In a clear sign that these assessments are of limited use, in Scotland from 2022, claimants for the main disability benefit will only have to undergo a test if any doubts remain about their claim following a review of their medical records. For the vast majority of people, the expectation is that they won’t have to undergo a test – removing from the process what has long been a source of extreme stress for them.

Read our report here about the causal link between the disabled, financial hardship (particularly brought about by welfare benefits being stopped or reduced) and the likelihood of attempted suicide.

£60,000,000 a year is wasted on fighting disability claims

According to the Independent, tax payers fund more than £60million a year fighting disability claims even though on average three out of every four (or 98% in our case so far this year) of cases that end up at a benefit tribunal are lost. Tick-box health assessments by giant outsourcing firms lead to many flawed decisions that mean the outlay by the Department for Work and Pensions is largely wasted. The impact on disabled people from forcing them to fight in the courts, however, can be devastating, pushing some into poverty and increasing levels of stress and anxiety.
Two years before in 2018 the cost was £44m per annum and that 39% increase is far greater than the increase in applications which was 13% for the same period. Despite all this the outsourcing firms earlier this year had their lucrative multi-million pound contracts extended a further two years to 2023.
This is all despite the DWP knowing that PIP claimants have the lowest level of benefit fraud. According to their own report Fraud and Error in the Benefit System (published 17/5/2018) fraud overpayments for the various benefits it controls are as follows: Housing benefit 4.6%, Employment and Support Allowance 2.2%, Pension Credit 3.5%, Jobseeker’s Allowance 4.3%, Universal Credit 4.7%, Personal Independence Payment 1.2%.

Disabled people suffer a higher rate of domestic abuse

Disabled people experience higher rates of domestic abuse than non-disabled. In the year to March 2015 the Crime Survey for England and Wales reported that women and men with a long standing illness or disability were more than twice as likely to experience some form of domestic abuse than women and men with no long standing illness or disability. Research has found that disabled victims of domestic abuse also suffer more severe and frequent abuse over longer periods of time than non-disabled victims.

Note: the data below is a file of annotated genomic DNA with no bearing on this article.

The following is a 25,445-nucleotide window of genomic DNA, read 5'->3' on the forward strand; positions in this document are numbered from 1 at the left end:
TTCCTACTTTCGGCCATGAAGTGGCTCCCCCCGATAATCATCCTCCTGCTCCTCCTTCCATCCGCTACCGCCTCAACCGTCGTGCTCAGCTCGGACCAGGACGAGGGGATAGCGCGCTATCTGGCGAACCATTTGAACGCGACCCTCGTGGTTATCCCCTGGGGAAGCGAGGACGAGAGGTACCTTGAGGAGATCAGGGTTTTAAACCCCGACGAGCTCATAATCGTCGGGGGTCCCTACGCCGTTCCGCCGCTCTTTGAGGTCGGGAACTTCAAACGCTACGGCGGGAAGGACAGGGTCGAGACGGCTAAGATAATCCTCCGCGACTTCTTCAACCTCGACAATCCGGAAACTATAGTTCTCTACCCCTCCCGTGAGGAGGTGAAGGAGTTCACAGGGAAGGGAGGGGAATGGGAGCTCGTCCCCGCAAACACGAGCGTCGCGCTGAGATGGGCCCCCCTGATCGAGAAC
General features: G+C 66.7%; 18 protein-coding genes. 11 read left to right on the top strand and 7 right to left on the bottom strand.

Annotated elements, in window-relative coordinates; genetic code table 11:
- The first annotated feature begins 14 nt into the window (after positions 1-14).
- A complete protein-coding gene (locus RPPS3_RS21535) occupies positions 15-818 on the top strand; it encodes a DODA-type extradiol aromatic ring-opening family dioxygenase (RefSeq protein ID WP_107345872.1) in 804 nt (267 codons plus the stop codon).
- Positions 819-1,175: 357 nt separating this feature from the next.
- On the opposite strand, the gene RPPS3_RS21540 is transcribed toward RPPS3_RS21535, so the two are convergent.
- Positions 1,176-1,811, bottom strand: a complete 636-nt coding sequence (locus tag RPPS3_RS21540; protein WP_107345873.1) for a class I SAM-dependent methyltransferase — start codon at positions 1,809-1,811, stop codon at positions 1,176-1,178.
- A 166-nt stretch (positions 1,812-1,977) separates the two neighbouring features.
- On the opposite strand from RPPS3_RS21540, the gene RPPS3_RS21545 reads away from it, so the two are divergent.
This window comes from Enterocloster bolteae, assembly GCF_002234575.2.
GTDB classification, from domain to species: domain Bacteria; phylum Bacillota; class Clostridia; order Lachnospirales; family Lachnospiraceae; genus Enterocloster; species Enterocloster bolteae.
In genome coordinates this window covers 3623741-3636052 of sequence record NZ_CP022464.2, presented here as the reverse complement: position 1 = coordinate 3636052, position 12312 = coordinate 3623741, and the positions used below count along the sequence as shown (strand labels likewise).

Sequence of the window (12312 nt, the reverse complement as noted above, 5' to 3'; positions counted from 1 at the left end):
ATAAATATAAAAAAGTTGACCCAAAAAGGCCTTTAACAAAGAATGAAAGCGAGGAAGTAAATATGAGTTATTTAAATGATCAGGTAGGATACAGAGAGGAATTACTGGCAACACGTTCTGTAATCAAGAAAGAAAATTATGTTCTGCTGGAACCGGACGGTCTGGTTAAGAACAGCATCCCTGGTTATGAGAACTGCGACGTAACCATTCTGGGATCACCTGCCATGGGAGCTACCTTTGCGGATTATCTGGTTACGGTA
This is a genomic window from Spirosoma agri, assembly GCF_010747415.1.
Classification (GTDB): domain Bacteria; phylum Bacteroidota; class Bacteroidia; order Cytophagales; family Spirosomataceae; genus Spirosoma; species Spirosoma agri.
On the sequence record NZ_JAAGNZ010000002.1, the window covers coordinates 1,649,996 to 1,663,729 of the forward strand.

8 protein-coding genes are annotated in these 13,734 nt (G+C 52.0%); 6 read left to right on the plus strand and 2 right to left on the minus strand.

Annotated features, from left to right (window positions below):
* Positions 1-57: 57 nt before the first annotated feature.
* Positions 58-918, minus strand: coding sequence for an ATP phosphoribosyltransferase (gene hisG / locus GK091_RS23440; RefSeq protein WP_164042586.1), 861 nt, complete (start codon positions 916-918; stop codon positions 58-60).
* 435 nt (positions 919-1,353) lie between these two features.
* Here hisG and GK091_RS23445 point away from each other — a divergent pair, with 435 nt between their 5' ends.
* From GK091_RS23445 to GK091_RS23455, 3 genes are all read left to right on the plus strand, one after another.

SafeLives’ data reveals that disabled victims typically endure abuse for an average of 3.3 years before accessing support, compared to 2.3 years for non-disabled victims. Even after receiving support, disabled victims were 8% more likely than non-disabled victims to continue to experience abuse. For one in five (20%) this ongoing abuse was physical and for 7% it was sexual.
For a disabled person, the abuse they experience is often directly linked to their impairments and perpetrated by the individuals they are most dependent on for care, such as intimate partners and family members. National data shows that disabled victims are much more likely to be suffering abuse from a current partner (31%) than non-disabled victims (18%).

The Social Model

Read here about the Social Model of disability and compare it with the Medical Model to get a better perspective on disability and impairment and get an understanding of the difference between the two.

Indices of deprivation

Many disabled people and their carers living in the communities we serve start off with a disadvantage compared to other areas of Suffolk and of England as a whole according to the Indices of Deprivation 2019 Report published by Public Health Suffolk. Download an extract here: